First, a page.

On Sunday April 9th, Deputy President Rigathi Gachagua had his Twitter verification badge revoked, leaving some of his 550,000 followers concerned. Some expressed concern about the authenticity of his account without the badge, while others saw the situation as an opportunity to make jokes about the government’s financial status.
Despite the loss of the badge, Gachagua continued to post on his Twitter account, wishing Kenyans a happy Easter.
The removal of Gachagua’s verification badge is a result of Twitter’s recent decision to charge individuals interested in obtaining the badge. This move was initially announced in October 2022, with Elon Musk hinting at turning the verification feature into a subscription service where individuals would have to pay KES 1,060 per month to maintain their blue tick.
Verified accounts were given 90 days to move to Twitter Blue or risk losing their verification badge.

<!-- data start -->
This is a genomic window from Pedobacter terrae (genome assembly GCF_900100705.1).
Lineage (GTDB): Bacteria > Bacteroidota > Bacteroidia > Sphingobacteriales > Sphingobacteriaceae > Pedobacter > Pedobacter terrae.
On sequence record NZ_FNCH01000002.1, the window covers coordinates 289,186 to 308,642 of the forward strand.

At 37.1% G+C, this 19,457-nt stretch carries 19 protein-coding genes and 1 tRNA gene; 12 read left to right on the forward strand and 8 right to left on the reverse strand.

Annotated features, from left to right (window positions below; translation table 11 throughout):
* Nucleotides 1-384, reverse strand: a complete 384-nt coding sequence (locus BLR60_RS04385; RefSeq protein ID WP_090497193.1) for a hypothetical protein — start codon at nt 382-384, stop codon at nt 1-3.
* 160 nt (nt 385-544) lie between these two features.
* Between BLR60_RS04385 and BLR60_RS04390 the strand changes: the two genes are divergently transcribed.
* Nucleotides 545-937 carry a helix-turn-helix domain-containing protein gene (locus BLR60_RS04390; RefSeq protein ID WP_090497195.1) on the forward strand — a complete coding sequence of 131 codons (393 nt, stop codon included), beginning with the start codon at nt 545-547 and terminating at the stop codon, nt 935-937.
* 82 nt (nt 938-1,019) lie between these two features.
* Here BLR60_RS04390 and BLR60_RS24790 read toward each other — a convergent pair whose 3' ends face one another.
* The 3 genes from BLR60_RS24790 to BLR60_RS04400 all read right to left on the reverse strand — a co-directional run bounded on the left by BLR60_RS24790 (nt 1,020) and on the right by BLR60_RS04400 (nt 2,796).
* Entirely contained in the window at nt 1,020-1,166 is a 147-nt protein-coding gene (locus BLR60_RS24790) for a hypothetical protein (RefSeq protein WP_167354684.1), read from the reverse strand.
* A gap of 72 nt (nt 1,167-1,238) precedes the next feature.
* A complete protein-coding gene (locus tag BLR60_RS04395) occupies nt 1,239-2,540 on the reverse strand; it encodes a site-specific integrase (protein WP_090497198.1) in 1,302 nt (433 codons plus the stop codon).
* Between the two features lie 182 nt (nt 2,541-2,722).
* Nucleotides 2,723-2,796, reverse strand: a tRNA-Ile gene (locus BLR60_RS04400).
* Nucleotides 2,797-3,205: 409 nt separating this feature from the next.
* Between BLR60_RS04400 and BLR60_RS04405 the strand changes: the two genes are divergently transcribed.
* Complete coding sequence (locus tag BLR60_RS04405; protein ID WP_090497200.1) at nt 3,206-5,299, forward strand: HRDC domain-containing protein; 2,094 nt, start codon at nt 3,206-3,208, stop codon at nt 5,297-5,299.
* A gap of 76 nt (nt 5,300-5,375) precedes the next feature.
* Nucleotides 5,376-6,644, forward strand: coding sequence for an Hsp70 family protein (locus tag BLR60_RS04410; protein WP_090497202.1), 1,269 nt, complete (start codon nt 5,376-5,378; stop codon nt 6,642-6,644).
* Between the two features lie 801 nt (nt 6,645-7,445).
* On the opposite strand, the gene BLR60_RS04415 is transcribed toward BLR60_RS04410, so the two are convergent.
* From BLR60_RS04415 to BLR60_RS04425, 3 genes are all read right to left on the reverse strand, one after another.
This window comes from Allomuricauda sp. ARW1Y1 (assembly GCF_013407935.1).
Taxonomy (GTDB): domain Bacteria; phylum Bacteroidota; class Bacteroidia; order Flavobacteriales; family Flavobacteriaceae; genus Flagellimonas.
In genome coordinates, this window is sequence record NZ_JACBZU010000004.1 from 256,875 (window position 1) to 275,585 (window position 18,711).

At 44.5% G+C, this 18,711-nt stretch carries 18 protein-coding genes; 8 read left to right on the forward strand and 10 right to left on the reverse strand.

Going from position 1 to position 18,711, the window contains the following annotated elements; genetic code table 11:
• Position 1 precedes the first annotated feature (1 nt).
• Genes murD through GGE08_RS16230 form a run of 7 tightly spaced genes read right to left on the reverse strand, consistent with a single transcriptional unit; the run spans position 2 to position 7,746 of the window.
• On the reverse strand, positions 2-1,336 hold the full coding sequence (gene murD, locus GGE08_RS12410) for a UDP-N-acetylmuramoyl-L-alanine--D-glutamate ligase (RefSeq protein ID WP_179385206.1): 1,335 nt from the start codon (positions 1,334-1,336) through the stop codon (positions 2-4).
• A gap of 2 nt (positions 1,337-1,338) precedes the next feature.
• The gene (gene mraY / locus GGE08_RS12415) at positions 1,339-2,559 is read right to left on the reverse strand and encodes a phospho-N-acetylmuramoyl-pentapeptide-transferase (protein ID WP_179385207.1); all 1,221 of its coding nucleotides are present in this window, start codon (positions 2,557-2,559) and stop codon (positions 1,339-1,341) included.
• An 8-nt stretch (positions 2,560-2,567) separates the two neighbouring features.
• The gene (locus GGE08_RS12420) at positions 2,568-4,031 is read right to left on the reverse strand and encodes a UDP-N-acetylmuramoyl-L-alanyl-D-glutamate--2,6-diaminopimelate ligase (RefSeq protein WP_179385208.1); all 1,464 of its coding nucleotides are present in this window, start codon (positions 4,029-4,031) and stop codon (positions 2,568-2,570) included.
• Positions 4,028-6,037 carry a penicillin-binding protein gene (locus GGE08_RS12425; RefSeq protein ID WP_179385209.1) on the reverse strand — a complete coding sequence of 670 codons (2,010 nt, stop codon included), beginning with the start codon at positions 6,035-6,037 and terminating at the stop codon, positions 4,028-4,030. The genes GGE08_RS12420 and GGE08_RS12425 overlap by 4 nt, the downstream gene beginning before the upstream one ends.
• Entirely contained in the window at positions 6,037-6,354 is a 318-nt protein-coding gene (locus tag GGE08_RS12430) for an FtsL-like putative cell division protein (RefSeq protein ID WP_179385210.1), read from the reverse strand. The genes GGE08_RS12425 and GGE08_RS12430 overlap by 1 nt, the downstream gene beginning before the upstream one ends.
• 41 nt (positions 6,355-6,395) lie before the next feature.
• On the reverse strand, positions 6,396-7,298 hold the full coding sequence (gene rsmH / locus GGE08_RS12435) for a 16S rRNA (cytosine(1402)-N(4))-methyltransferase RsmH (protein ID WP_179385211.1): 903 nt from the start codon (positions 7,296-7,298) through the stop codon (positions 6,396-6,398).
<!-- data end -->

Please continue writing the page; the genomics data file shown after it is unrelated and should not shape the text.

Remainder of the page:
Twitter employees were given a deadline of November 7th to move forward with this new subscription plan or leave. The recent launch of Twitter Blue and its decision to charge users for the verification badge have been met with mixed reactions. While some users see the new service as a way to support the platform and gain access to new features, others view it as a money-grab by Twitter that unfairly targets smaller accounts.
Many prominent personalities have voiced their concerns over the new paid service. Larry Madowo, a well-known Kenyan journalist and news anchor, recently joined the growing list of celebrities who have refused to pay for Twitter Blue for the coveted verification badge.
Madowo expressed his reservations about paying for the service, citing concerns about the potential loss of his verified status on the platform. He also highlighted the risk of identity theft and other malicious activities that could arise if anyone could create an account in his name and get it verified for a fee.
The decision to charge for verification badges has left some individuals questioning Twitter’s motives. Some argue that it unfairly targets smaller accounts, while others see it as a way for Twitter to monetize its platform.
Nevertheless, the move has been made, and Twitter users must now decide whether to pay for the badge or risk losing their verified status on the platform. As for Deputy President Rigathi Gachagua, it remains to be seen whether he will choose to pay for his badge or continue to post without it.